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Gene Altering: Scientists Create New, More Powerful Technique

By: Catherine Buren

Human genetic modification is the direct manipulation of the genome using molecular engineering techniques, according to the Center for Genetics and Society. Recently developed techniques for modifying genes are often called “gene editing”, and people have been paying scientists for the purpose of changing the genes of their babies to ensure their health. The term “designer babies” has been coined and there are arguments over the justness and ethics of the trend. Is genetic engineering in humans ethical? Ask anyone but the scientists who are changing the appearance of the future human race.

Scientists are exploring a new technique, prime editing, that is more precise and uses certain naturally occurring enzymes, including reverse transcriptase, to edit DNA. (Source: Evan Oto/Science Source)

The Background

Scientists have discovered a new DNA editing technique that aims to simplify the process of rewriting human genetic code precisely and safely. DNA and RNA are both types of nucleic acids. DNA contains genetic information, and RNA transports that information to make proteins. The technique entails the fusion of two enzymes: CAS9, an enzyme previously used in CRISPR, and another called reverse transcriptase, an enzyme that catalyzes the formation of DNA from an RNA template in reverse transcription. According to the Center for Genetics and Society, “the combined enzymes are coupled with a molecule involved in decoding DNA known as RNA. In this case, the RNA, called pegRNA, is engineered to direct the editing enzymes to the target site in the DNA being edited and carries the new edited sequence.” {1} Although scientists are excited about this promising new find, they also worry about the implications of the technique for the genetic alteration of babies before they are born, as this poses many health risks for the newborn.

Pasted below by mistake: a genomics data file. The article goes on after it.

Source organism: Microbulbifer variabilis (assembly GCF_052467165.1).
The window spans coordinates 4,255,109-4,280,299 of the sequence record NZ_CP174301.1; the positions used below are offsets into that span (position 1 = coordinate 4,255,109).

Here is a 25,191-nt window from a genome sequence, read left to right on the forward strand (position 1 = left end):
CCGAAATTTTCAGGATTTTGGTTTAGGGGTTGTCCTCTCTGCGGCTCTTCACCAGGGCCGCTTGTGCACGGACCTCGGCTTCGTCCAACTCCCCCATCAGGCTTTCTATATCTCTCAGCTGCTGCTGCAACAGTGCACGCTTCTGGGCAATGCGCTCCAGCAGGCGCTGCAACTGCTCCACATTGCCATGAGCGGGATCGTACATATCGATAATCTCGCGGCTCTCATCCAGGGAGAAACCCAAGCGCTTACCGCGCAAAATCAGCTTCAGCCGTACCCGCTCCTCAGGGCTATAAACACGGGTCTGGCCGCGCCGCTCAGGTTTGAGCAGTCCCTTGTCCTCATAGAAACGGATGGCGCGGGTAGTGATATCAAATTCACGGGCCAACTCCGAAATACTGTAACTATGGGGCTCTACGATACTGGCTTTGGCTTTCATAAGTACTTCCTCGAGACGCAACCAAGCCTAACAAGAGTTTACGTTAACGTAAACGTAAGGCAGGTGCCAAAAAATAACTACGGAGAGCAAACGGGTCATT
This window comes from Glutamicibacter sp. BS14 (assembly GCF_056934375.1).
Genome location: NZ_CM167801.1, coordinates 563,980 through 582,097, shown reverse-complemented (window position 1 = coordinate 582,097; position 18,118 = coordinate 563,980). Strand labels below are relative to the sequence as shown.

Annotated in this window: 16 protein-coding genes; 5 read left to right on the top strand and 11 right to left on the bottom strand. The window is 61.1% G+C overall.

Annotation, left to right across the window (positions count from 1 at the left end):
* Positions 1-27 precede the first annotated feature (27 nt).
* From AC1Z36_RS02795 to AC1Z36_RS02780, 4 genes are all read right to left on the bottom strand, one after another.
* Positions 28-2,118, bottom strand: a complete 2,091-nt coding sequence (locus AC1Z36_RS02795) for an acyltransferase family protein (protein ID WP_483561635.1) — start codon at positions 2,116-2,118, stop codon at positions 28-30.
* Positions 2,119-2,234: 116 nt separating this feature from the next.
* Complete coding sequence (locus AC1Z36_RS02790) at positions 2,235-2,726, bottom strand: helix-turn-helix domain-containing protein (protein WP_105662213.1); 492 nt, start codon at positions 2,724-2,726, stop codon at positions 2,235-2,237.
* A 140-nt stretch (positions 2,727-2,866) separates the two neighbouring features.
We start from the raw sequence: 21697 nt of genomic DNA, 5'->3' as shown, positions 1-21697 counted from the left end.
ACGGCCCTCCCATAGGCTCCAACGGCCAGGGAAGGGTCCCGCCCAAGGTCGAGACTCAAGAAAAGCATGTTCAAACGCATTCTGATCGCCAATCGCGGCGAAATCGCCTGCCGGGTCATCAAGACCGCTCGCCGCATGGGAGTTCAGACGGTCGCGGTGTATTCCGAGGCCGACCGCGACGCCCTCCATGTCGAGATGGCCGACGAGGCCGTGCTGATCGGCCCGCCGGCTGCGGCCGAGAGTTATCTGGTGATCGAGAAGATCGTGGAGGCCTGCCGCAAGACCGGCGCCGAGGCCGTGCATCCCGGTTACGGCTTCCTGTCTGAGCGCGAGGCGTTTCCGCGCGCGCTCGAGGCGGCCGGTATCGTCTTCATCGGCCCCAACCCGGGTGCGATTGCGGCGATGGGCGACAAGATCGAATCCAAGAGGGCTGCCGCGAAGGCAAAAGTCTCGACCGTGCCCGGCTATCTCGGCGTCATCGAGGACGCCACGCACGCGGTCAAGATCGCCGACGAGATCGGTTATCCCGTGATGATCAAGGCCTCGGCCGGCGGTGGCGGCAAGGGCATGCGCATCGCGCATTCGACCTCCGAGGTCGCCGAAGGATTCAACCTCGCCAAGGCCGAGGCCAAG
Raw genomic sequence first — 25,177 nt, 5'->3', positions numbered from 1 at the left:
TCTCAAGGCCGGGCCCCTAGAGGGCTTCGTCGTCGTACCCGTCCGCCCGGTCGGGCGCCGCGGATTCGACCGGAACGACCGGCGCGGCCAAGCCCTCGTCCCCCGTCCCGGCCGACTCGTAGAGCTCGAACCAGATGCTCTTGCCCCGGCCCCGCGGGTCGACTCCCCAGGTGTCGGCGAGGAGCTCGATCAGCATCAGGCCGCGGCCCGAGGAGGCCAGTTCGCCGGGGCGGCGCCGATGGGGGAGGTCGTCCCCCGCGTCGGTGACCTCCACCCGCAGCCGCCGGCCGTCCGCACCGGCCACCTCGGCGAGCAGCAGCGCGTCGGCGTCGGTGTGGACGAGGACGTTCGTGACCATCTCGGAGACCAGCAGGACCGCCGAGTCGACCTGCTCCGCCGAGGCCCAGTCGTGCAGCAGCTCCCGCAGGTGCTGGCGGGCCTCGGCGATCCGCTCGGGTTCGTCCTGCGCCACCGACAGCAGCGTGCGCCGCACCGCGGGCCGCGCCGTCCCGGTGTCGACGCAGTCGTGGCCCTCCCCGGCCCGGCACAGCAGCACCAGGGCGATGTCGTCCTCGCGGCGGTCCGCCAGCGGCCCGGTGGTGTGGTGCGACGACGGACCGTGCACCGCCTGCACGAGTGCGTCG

The Research

One advantage of the new editing style is that, unlike the previously used CRISPR technology, “prime editing” does not require the cell to be able to divide in order to make the programmed changes in DNA. Thus, prime editing could be used to correct genetic mutations in nondividing cells, such as those found in the nervous system. Many diseases are caused by mutations in genes in such nervous system cells, such as Parkinson's and Huntington's diseases. The genetic modification required to correct these mutations would change the genes in eggs, sperm, or early embryos. Commonly known as “inheritable genetic modification” or “gene editing for reproduction,” these alterations would “appear in every cell of the person who developed from that gamete or embryo, and also in all subsequent generations” {2}. Genetic alteration is a continuously expanding field and it must be controlled and regulated in order to save the lives of those who are our future {1}.


{1} Stein, Rob. “Scientists Create New, More Powerful Technique To Edit Genes.” NPR, NPR, 21 Oct. 2019,


{2} CGS. “Human Genetic Modification.” Human Genetic Modification, Center

for Genetics and Society, human-genetic-modification.


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